I have heard that recent GPUs all support non-power-of-2 textures and all features just work. However, I don't understand how mip-mapping would work in such a scenario. Can someone explain?
The rule is that to compute the next mipmap size, you divide by two and round down to the nearest integer (unless it rounds down to 0, in which case, it's 1 instead). For example, a 57x43 image would have mipmaps like:
level 0: 57x43 level 1: 28x21 level 2: 14x10 level 3: 7x5 level 4: 3x2 level 5: 1x1
UV mapping, LOD selection, and filtering work just the same way as for power-of-two texture sizes.
Generating good quality mips for a non-power-of-two texture is a little trickier, as you can't simply average a 2x2 box of pixels to downsample in all cases. However, a 2x2 box filter wasn't that great to begin with, so using a better downsampling filter such as Mitchell-Netravali is recommended regardless of the texture size.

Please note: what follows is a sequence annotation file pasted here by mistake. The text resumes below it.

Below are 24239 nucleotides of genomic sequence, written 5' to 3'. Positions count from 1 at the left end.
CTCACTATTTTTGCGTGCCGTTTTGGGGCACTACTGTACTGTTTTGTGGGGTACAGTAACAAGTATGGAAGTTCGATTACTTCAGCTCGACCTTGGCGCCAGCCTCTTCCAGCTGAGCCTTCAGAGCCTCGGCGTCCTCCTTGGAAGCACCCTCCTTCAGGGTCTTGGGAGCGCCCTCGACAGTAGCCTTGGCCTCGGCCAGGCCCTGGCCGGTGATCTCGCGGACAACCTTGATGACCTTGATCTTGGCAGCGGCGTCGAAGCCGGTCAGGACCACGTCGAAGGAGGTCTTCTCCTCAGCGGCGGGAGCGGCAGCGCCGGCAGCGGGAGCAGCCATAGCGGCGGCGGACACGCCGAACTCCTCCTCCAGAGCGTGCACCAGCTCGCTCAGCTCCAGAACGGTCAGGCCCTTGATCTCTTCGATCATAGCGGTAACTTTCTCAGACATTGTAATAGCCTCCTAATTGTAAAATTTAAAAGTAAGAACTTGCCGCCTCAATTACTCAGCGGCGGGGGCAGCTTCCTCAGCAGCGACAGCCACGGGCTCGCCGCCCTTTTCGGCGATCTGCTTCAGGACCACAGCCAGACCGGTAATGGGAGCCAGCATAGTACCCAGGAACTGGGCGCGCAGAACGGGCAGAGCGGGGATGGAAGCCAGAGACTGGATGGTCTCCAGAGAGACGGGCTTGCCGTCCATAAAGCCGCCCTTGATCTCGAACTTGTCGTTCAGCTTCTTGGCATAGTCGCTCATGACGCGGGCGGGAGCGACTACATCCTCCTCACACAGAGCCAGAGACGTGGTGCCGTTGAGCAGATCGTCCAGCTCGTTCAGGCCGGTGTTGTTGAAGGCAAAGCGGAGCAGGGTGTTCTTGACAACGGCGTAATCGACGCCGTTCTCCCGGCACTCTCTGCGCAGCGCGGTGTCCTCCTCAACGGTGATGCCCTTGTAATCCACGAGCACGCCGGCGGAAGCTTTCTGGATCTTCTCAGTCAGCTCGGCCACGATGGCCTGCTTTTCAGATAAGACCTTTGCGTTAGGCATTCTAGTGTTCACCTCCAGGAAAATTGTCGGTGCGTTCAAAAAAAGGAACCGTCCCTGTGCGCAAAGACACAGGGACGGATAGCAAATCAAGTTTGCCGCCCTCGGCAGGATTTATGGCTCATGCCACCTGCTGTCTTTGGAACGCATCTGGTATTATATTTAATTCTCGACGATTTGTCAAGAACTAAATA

One way to think of it is that graphics cards often implement non-power-of-2 textures simply by padding them until they are a power of 2 in each direction. This makes most things "just work": tiling and hardware filtering, for example. The only thing that needs to change is the conversion from texture coordinates to image coordinates.
If implemented like that, it's obvious how to do mipmapping: nothing changes. Even if you have a GPU that supports non-power-of-2 textures without padding, the mipmap levels would end up with "padding". e.g. a 3x3 texture would have a 2x2 texture as lod 1.